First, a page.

BOMB 4 Fall 1982
Painter Michael McClard talks with Betsy Sussler about his work, which focuses on mythology and the stars.
Novelist, translator and editor Paul Bowles tells David Seidner about his literary career and life, spanning the greater part of the 20th century: working with Tennessee Williams, moments with Gertrude Stein, and a distaste for Wagner.
Olivier Mosset’s monochrome paintings became figurative walls for graffiti artist Fred Brathwaite. The two artists discuss their work’s purposeful and inherent intersections in “Clinton Street.”
Finding pleasure in the color and order of the grid, painter Georgia Marsh speaks with Betsy Sussler about art as a means of description and finding rhythm in the world around us.
A girl sits in her room by the window, which is open to the evening. She is robed demurely in white.
The evening before the wedding I drove out to Eastern Long Island.
The following are abridged sections from a longer work of the same title which comprises Book 1 of the novel, At Night.
I was shopping for Kielbasa, but it was the end of the day for the butchers at the A and P, and they were breaking down the meat section, so I settled for a package of frozen Jones Breakfast Links.
I know he’s here somewhere. Somewhere he’s here. I sit and wait for him in a lonely place in a lonely town. Sometimes I go looking for him, but mostly I sit and wait. I’m sitting and waiting. Now. Here. Nowhere.
Principia Martindale often stood in at the foot of his grave and wondered what it must have been like to have lived in the presence of such an inspired man of God.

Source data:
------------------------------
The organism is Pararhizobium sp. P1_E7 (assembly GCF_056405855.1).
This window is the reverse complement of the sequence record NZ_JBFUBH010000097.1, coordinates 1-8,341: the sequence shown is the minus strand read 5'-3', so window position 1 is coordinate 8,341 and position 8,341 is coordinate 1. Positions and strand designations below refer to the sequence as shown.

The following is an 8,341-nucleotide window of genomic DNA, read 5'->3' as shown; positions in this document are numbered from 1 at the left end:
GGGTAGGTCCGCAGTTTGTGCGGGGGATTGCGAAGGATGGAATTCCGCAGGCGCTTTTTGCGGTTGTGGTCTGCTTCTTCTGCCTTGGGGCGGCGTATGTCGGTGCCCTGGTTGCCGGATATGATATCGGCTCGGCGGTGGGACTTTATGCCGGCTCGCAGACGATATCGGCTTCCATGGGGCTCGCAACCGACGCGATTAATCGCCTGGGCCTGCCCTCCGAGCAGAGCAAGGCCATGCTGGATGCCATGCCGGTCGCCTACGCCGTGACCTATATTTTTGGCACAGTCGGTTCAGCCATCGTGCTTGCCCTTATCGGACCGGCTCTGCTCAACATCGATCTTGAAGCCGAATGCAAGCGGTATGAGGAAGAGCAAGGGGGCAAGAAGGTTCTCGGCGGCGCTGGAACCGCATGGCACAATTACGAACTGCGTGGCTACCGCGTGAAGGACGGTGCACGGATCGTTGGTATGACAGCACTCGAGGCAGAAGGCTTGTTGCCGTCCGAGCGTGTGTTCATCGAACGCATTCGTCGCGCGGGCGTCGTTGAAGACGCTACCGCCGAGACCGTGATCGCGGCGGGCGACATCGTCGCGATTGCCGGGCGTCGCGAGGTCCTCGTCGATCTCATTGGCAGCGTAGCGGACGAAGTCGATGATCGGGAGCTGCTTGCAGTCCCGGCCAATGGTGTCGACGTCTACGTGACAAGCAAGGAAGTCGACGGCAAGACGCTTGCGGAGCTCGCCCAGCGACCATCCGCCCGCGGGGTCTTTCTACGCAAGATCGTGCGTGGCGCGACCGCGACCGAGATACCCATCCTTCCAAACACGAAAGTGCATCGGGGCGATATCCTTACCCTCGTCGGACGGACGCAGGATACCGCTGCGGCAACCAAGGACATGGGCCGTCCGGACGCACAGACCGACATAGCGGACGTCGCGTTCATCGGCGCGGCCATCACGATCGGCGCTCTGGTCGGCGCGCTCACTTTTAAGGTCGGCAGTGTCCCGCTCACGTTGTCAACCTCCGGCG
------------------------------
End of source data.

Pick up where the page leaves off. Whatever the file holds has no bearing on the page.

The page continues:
Oh Melissa stop it. Don’t be an evil bunny, Claude tells Melissa Dogg.
In much the same way that painting changed with the development of photography, writing has changed with the development of the tape recorder.
I have to sneak off soon with my camera, when it’s dark, to take those pictures of buildings I’ve been promising myself.
6. Sitting here I see through the glass restaurant door, a three-foot wide rivulet of black water, flowing, now stagnant, against cobblestones, each one slightly apart from the ones surrounding it.
Somewhere between goodnight and goodbye, you realize something that boils down to talk.
I. Everything was going wrong.
The Peeper was up early, right on schedule.
Bloodshot eyes scan the face reflected in the mirror on the medicine chest. “Oh, baby,” whispers a raspy voice, “what have you done now?”
It was the last day of filth grade, 1953.
Joseph Burke said there is something special between Lucy and me: as if we are brother and sister; the parents left us in the house once, never returned: and we are living on in the house doing clever things.
I was sorting out some things the other day and came across a plastic bag.
An exhibition of the work of Susan Rothenberg, one time proto-punk and current mistress of the iconography of angst, will occur at the Stedelijk Museum in Amsterdam this fall.
The stigma currently upon abstract painting is such that it must either be deserved, or, as some argue, proof that abstraction was a century-long anomaly in the course of modern art, and exhausted.
Twelve works (oil paintings and sculptures, including one of bread mold by Kristen Huntley) by provocative, then up-and-coming artists assembled by Elizabeth Murray.
Two acrylic paintings, Dresser Set and Sukio, by Robin Bruch.
Detail of Shitting and Laughing by Ross Bleckner.
Acrylic and wax painting by Shelley Kaplan.
Acrylic painting with raw pigment on canvas, Monk and Bedding by Stephen Mueller.
Untitled painting, oil on canvas, by Terry Winters.
Oil painting of a two car pile up, Moondance #2 by Abbott Burns.
Photograph by Tseng Kwong Chi of Keith Haring creating a subway drawing.
Oil on canvas portrait of Anya Phillips by Walter Steding.
Alf Young makes portraits by suspending, one at a time, several lengths of sheer fabric in front of his subject.
Working for Isamu Noguchi in the 1980s, Bobbie Oliver saw the time this artist took to study a stone before altering it in any way.